This Victorian Scottish infantry officer’s basket hilted broadsword bears the regimental badge of the Thames Scottish Volunteers and was made between 1878 and 1885.
The 820mm double-edged (broadsword) blade has twin, three-quarter length fullers and terminates in a spear point. The blade is etched with foliate scrollwork and the legend “Thames Scottish Volunteers” around a large Scottish thistle. The obverse bears the crowned cypher of Queen Victoria.
The forte is etched with the maker’s details, “Hobson & Sons, Little Windmill St. London. W.” Hobson & Sons traded from their premises in Little Windmill Street for only seven years, between 1878 and 1885. The obverse ricasso bears a brass proof stud showing the word “proved” around a P which could indicate that the sword was made by the London maker, George Alfred Pillin.
The blade and etching are in fantastic condition.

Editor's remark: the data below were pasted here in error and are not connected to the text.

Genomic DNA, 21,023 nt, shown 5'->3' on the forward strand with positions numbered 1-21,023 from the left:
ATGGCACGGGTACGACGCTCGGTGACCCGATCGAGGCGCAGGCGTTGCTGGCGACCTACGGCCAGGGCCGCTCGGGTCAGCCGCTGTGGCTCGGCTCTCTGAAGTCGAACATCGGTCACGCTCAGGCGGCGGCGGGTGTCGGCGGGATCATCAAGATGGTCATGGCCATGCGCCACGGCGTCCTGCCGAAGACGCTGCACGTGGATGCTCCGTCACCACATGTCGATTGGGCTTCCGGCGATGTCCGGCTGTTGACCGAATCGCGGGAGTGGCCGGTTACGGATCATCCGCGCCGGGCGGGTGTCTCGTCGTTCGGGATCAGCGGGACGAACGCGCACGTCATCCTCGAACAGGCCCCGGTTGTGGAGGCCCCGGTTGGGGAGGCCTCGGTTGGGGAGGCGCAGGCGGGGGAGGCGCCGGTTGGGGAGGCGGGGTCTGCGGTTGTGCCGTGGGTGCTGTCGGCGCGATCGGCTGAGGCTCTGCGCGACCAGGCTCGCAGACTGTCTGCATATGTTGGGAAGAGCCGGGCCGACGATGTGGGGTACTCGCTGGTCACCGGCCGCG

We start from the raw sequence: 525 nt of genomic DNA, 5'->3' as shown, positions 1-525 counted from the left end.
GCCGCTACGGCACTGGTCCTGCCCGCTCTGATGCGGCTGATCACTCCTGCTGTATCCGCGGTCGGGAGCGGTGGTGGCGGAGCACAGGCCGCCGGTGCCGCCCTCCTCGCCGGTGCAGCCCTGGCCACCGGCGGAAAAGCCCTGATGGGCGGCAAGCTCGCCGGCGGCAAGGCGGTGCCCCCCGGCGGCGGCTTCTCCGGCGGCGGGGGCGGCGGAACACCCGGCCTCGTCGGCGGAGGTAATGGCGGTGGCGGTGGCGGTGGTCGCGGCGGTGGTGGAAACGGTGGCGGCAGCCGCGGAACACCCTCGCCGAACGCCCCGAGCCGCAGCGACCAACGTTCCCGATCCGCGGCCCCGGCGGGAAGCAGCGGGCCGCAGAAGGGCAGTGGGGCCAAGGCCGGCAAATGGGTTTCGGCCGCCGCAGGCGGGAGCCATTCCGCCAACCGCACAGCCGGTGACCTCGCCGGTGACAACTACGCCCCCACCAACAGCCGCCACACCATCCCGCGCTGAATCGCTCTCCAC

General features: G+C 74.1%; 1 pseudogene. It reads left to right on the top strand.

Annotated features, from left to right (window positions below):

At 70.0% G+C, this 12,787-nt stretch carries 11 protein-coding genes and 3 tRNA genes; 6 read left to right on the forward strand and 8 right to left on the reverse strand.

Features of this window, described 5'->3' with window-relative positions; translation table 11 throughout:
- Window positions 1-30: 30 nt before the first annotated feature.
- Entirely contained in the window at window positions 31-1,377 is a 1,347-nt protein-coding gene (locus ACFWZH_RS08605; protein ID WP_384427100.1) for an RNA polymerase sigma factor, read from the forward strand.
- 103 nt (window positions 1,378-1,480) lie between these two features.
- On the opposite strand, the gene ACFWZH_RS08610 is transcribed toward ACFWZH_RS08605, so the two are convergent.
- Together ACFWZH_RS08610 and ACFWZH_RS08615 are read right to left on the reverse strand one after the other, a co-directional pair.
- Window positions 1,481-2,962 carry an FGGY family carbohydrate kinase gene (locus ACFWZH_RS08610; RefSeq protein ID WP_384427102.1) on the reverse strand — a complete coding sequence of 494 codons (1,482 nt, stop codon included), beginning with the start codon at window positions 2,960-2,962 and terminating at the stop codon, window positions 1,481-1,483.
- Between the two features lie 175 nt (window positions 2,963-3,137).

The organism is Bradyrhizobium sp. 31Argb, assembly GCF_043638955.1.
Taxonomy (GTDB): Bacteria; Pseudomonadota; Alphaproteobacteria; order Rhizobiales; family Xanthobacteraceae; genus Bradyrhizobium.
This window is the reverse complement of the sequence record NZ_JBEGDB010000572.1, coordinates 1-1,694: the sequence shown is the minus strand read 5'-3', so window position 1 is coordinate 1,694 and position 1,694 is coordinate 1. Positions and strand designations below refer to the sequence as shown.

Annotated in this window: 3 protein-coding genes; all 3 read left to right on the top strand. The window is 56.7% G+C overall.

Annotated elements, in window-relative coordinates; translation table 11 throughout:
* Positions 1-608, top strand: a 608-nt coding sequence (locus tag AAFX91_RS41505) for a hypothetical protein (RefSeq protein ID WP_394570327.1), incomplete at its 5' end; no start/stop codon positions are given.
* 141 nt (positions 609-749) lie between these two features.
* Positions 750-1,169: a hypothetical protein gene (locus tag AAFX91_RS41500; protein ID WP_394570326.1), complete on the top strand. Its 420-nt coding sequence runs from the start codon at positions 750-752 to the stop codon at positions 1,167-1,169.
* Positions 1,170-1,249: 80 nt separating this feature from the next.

The large basket hilt is of the traditional 1828 pattern, composed of flattened rounded bars united by heart pierced junction plates with forward loop guards. The large, incised dome pommel is finished with a thistle terminal. The basket is in very good condition and retains a good amount of its red tassel. The leather wrapped grip is in good condition and the twisted wire binding is tight. The blade is firm in the hilt.
The sword is complete with its polished steel scabbard with twin suspension rings. The scabbard is in good condition with some shallow pitting. The sword sheathes and draws smoothly.
This is a very good and rare example of a Victorian Scottish volunteer officer’s basket hilt broadsword marked to the Thames Scottish Volunteers.
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